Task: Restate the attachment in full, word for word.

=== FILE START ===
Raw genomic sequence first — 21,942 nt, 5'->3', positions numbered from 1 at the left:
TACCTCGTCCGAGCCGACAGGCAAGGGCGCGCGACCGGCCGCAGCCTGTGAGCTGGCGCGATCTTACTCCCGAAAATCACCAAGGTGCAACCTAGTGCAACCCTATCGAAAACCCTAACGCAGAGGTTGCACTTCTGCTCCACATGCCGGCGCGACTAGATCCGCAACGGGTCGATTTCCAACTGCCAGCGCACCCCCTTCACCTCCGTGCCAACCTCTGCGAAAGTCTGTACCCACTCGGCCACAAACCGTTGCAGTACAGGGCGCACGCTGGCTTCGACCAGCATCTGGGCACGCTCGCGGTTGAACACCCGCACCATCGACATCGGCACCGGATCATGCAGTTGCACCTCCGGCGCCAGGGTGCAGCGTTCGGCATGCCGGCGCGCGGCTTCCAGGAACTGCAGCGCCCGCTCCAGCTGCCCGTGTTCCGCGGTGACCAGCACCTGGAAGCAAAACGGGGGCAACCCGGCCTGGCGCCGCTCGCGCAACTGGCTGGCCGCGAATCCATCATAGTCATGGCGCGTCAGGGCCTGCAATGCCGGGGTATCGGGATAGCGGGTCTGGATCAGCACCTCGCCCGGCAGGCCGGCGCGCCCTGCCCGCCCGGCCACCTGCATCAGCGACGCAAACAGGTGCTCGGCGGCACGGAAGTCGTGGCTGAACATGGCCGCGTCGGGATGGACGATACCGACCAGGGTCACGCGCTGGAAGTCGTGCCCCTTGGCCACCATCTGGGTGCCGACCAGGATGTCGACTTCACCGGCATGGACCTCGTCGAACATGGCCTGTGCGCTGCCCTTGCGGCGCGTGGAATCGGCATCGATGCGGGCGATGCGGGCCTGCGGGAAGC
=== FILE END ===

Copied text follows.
Raw genomic sequence first — 21,942 nt, 5'->3', positions numbered from 1 at the left:
TACCTCGTCCGAGCCGACAGGCAAGGGCGCGCGACCGGCCGCAGCCTGTGAGCTGGCGCGATCTTACTCCCGAAAATCACCAAGGTGCAACCTAGTGCAACCCTATCGAAAACCCTAACGCAGAGGTTGCACTTCTGCTCCACATGCCGGCGCGACTAGATCCGCAACGGGTCGATTTCCAACTGCCAGCGCACCCCCTTCACCTCCGTGCCAACCTCTGCGAAAGTCTGTACCCACTCGGCCACAAACCGTTGCAGTACAGGGCGCACGCTGGCTTCGACCAGCATCTGGGCACGCTCGCGGTTGAACACCCGCACCATCGACATCGGCACCGGATCATGCAGTTGCACCTCCGGCGCCAGGGTGCAGCGTTCGGCATGCCGGCGCGCGGCTTCCAGGAACTGCAGCGCCCGCTCCAGCTGCCCGTGTTCCGCGGTGACCAGCACCTGGAAGCAAAACGGGGGCAACCCGGCCTGGCGCCGCTCGCGCAACTGGCTGGCCGCGAATCCATCATAGTCATGGCGCGTCAGGGCCTGCAATGCCGGGGTATCGGGATAGCGGGTCTGGATCAGCACCTCGCCCGGCAGGCCGGCGCGCCCTGCCCGCCCGGCCACCTGCATCAGCGACGCAAACAGGTGCTCGGCGGCACGGAAGTCGTGGCTGAACATGGCCGCGTCGGGATGGACGATACCGACCAGGGTCACGCGCTGGAAGTCGTGCCCCTTGGCCACCATCTGGGTGCCGACCAGGATGTCGACTTCACCGGCATGGACCTCGTCGAACATGGCCTGTGCGCTGCCCTTGCGGCGCGTGGAATCGGCATCGATGCGGGCGATGCGGGCCTGCGGGAAGC